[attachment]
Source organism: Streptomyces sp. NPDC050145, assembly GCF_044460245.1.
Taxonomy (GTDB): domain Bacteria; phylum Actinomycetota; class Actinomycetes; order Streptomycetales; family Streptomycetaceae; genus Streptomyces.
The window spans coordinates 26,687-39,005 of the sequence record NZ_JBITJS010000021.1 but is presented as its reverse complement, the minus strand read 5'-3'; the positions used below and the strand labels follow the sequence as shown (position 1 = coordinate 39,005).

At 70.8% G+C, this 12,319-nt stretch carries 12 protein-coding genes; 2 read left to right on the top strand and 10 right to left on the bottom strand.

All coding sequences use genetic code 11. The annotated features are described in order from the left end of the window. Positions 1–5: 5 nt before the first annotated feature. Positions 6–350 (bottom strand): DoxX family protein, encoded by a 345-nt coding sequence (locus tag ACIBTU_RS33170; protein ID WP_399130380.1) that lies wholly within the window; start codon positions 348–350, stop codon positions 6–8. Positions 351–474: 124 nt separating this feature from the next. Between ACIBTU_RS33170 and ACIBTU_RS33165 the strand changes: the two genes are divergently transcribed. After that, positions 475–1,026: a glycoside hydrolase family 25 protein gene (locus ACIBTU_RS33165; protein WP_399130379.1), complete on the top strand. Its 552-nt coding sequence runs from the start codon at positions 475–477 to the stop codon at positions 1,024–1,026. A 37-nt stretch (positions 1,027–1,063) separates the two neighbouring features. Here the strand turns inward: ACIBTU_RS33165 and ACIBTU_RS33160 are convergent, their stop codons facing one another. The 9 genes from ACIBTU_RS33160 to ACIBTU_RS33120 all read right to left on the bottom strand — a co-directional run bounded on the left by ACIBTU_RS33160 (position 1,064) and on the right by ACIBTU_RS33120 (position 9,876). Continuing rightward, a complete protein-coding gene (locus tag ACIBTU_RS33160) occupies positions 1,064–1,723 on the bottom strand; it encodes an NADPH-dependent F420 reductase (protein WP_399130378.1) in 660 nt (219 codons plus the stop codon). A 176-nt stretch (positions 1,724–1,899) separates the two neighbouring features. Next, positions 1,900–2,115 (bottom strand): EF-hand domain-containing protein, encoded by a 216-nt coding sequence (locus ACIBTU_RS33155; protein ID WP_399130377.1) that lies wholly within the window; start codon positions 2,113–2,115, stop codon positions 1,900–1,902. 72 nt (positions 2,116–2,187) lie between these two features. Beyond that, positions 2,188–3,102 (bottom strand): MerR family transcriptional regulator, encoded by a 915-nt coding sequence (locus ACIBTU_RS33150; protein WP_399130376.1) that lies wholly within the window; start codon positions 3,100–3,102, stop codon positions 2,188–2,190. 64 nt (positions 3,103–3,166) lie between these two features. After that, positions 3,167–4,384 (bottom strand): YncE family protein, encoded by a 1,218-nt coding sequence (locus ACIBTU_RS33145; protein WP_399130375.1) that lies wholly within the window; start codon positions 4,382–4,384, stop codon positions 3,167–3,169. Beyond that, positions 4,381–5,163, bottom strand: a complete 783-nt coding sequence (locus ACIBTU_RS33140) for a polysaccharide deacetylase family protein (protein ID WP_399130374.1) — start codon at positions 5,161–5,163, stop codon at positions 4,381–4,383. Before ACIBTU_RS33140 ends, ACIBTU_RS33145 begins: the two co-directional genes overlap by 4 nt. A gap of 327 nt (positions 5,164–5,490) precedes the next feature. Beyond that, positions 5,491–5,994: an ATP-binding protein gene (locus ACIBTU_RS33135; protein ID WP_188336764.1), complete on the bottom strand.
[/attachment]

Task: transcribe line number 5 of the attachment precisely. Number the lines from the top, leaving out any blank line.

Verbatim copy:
All coding sequences use genetic code 11. The annotated features are described in order from the left end of the window. Positions 1–5: 5 nt before the first annotated feature. Positions 6–350 (bottom strand): DoxX family protein, encoded by a 345-nt coding sequence (locus tag ACIBTU_RS33170; protein ID WP_399130380.1) that lies wholly within the window; start codon positions 348–350, stop codon positions 6–8. Positions 351–474: 124 nt separating this feature from the next. Between ACIBTU_RS33170 and ACIBTU_RS33165 the strand changes: the two genes are divergently transcribed. After that, positions 475–1,026: a glycoside hydrolase family 25 protein gene (locus ACIBTU_RS33165; protein WP_399130379.1), complete on the top strand. Its 552-nt coding sequence runs from the start codon at positions 475–477 to the stop codon at positions 1,024–1,026. A 37-nt stretch (positions 1,027–1,063) separates the two neighbouring features. Here the strand turns inward: ACIBTU_RS33165 and ACIBTU_RS33160 are convergent, their stop codons facing one another. The 9 genes from ACIBTU_RS33160 to ACIBTU_RS33120 all read right to left on the bottom strand — a co-directional run bounded on the left by ACIBTU_RS33160 (position 1,064) and on the right by ACIBTU_RS33120 (position 9,876). Continuing rightward, a complete protein-coding gene (locus tag ACIBTU_RS33160) occupies positions 1,064–1,723 on the bottom strand; it encodes an NADPH-dependent F420 reductase (protein WP_399130378.1) in 660 nt (219 codons plus the stop codon). A 176-nt stretch (positions 1,724–1,899) separates the two neighbouring features. Next, positions 1,900–2,115 (bottom strand): EF-hand domain-containing protein, encoded by a 216-nt coding sequence (locus ACIBTU_RS33155; protein ID WP_399130377.1) that lies wholly within the window; start codon positions 2,113–2,115, stop codon positions 1,900–1,902. 72 nt (positions 2,116–2,187) lie between these two features. Beyond that, positions 2,188–3,102 (bottom strand): MerR family transcriptional regulator, encoded by a 915-nt coding sequence (locus ACIBTU_RS33150; protein WP_399130376.1) that lies wholly within the window; start codon positions 3,100–3,102, stop codon positions 2,188–2,190. 64 nt (positions 3,103–3,166) lie between these two features. After that, positions 3,167–4,384 (bottom strand): YncE family protein, encoded by a 1,218-nt coding sequence (locus ACIBTU_RS33145; protein WP_399130375.1) that lies wholly within the window; start codon positions 4,382–4,384, stop codon positions 3,167–3,169. Beyond that, positions 4,381–5,163, bottom strand: a complete 783-nt coding sequence (locus ACIBTU_RS33140) for a polysaccharide deacetylase family protein (protein ID WP_399130374.1) — start codon at positions 5,161–5,163, stop codon at positions 4,381–4,383. Before ACIBTU_RS33140 ends, ACIBTU_RS33145 begins: the two co-directional genes overlap by 4 nt. A gap of 327 nt (positions 5,164–5,490) precedes the next feature. Beyond that, positions 5,491–5,994: an ATP-binding protein gene (locus ACIBTU_RS33135; protein ID WP_188336764.1), complete on the bottom strand.